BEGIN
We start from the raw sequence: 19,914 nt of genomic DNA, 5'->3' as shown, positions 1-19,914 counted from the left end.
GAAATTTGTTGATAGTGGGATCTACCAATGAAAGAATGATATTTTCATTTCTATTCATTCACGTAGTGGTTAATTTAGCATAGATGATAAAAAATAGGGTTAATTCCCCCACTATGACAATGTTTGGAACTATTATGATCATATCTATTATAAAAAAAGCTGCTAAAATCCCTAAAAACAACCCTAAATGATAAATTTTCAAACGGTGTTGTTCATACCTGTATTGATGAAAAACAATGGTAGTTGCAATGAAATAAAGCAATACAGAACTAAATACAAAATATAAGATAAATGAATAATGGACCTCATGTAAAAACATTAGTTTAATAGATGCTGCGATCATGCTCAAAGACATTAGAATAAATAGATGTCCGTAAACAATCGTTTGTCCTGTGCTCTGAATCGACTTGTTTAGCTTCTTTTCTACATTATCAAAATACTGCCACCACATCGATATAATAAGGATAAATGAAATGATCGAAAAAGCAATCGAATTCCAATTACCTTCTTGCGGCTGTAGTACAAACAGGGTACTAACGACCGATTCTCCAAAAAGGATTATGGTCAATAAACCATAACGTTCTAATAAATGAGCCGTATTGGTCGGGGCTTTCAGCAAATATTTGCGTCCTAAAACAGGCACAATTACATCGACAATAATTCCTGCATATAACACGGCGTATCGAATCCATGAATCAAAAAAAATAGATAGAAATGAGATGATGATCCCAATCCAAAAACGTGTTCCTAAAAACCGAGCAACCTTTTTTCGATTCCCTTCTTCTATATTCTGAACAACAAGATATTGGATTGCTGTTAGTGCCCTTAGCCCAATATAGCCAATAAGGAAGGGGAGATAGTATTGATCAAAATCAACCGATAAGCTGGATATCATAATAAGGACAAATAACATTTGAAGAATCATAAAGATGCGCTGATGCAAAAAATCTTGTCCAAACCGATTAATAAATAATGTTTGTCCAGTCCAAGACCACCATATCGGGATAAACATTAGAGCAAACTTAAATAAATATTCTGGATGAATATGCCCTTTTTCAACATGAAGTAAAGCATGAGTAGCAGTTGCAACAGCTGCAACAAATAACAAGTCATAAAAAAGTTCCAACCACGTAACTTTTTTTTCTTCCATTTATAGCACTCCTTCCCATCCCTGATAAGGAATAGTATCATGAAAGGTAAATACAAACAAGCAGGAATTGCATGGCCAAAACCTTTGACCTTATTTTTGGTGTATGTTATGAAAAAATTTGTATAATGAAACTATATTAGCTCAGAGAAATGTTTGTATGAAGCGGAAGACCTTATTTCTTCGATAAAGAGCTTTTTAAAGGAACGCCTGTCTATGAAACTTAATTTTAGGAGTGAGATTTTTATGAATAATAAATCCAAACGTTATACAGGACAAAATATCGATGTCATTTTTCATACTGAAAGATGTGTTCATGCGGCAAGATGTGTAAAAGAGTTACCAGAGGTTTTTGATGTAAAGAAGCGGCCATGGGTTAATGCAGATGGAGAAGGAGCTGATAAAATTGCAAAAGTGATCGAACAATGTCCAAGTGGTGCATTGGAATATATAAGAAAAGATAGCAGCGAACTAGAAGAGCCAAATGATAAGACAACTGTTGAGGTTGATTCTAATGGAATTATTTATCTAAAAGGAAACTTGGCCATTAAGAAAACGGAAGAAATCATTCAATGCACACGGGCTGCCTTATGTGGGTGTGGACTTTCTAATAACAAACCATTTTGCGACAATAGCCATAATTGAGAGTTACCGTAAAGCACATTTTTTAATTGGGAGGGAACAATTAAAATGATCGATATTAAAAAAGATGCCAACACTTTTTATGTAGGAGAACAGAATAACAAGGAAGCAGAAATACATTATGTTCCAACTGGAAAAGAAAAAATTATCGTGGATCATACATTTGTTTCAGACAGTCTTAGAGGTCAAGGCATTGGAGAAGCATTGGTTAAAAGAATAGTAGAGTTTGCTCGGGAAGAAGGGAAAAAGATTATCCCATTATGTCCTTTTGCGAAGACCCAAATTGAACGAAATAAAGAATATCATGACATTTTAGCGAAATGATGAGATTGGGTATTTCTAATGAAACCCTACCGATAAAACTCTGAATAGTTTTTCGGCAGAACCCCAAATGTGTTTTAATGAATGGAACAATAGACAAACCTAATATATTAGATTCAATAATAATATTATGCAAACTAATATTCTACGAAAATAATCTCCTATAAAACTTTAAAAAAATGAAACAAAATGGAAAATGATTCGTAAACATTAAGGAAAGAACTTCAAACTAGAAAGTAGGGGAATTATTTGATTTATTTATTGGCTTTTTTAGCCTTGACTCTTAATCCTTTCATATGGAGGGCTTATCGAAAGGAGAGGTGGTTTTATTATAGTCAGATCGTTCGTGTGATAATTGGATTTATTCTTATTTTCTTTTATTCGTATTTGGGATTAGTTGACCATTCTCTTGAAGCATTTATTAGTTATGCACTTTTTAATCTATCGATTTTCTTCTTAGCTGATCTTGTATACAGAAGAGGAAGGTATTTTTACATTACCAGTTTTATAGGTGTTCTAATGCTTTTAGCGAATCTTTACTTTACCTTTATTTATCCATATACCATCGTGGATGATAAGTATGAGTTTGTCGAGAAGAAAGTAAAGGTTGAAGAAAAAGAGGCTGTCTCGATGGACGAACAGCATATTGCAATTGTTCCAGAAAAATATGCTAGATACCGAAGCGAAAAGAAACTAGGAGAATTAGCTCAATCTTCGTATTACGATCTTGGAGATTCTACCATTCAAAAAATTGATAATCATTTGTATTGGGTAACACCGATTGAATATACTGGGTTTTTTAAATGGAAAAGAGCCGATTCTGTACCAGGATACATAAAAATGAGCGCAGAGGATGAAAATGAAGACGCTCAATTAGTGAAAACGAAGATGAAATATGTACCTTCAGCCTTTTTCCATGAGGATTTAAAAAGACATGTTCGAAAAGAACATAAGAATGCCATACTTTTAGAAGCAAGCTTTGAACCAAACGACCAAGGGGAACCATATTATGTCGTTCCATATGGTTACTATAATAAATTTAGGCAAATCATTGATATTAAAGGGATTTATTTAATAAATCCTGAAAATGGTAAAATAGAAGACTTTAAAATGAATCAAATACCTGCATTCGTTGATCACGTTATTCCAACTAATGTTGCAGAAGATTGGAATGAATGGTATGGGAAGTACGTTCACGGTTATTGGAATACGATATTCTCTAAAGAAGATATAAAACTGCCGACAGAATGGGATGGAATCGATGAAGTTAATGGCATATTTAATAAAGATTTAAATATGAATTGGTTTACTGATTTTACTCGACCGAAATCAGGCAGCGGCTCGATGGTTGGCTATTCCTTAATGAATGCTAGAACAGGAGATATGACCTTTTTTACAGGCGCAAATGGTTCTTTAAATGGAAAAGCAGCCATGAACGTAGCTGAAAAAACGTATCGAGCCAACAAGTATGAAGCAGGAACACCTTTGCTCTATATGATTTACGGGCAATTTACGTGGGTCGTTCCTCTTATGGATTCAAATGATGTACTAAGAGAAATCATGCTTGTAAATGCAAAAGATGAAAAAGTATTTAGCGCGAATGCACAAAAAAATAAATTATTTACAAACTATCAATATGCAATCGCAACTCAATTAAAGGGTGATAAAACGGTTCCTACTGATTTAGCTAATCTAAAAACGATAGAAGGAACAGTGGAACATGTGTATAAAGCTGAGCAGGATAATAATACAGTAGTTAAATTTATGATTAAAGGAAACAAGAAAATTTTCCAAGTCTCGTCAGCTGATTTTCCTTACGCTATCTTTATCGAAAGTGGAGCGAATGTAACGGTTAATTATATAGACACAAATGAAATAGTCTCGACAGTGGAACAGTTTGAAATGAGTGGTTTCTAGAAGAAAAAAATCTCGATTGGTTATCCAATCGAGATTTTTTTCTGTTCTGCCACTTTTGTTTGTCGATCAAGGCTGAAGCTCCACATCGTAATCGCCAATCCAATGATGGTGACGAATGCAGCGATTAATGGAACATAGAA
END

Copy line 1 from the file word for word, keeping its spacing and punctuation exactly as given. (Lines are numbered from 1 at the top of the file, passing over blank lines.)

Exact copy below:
We start from the raw sequence: 19,914 nt of genomic DNA, 5'->3' as shown, positions 1-19,914 counted from the left end.